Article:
OK, you made me go look, because I thought one (barking) was a symptom of the other (surge)
According to Garrett.
Surge is the left hand boundary of the compressor map. Operation to the left of this line represents a region of flow instability. This region is characterized by mild flutter to wildly fluctuating boost and “barking” from the compressor. Continued operation within this region can lead to premature turbo failure due to heavy thrust loading.
Surge is most commonly experienced when one of two situations exist. The first and most damaging is surge under load. It can be an indication that your compressor is too large. Surge is also commonly experienced when the throttle is quickly closed after boosting. This occurs because mass flow is drastically reduced as the throttle is closed, but the turbo is still spinning and generating boost. This immediately drives the operating point to the far left of the compressor map, right into surge.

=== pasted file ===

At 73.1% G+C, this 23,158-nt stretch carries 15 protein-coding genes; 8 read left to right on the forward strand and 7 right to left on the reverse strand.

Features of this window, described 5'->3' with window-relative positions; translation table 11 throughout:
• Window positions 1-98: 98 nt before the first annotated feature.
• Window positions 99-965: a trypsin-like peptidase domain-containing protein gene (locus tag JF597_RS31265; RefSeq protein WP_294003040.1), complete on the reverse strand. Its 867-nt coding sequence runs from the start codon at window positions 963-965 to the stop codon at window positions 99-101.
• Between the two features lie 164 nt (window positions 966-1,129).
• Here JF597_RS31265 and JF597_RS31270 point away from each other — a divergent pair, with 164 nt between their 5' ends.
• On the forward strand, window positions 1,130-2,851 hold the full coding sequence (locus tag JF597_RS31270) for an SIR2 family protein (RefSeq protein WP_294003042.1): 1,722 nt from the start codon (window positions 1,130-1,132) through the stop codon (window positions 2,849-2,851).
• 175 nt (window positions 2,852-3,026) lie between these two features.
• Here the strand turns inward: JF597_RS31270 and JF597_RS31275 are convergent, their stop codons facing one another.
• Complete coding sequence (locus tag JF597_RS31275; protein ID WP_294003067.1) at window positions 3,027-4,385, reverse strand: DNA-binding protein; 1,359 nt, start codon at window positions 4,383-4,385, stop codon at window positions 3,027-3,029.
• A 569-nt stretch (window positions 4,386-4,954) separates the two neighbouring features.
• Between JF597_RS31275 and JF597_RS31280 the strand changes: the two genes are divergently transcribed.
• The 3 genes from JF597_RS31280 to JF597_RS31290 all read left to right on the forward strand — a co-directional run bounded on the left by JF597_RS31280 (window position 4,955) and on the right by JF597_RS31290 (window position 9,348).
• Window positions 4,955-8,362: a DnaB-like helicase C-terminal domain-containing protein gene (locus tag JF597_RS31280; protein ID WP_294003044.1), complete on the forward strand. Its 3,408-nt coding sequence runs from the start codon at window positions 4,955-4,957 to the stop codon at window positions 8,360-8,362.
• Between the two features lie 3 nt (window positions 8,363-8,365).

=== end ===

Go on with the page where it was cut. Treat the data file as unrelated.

Surge will decay once the turbo speed finally slows enough to reduce the boost and move the operating point back into the stable region. This situation is commonly addressed by using a Blow-Off Valves (BOV) or bypass valve. A BOV functions to vent intake pressure to atmosphere so that the mass flow ramps down smoothly, keeping the compressor out of surge. In the case of a recirculating bypass valve, the airflow is recirculated back to the compressor inlet.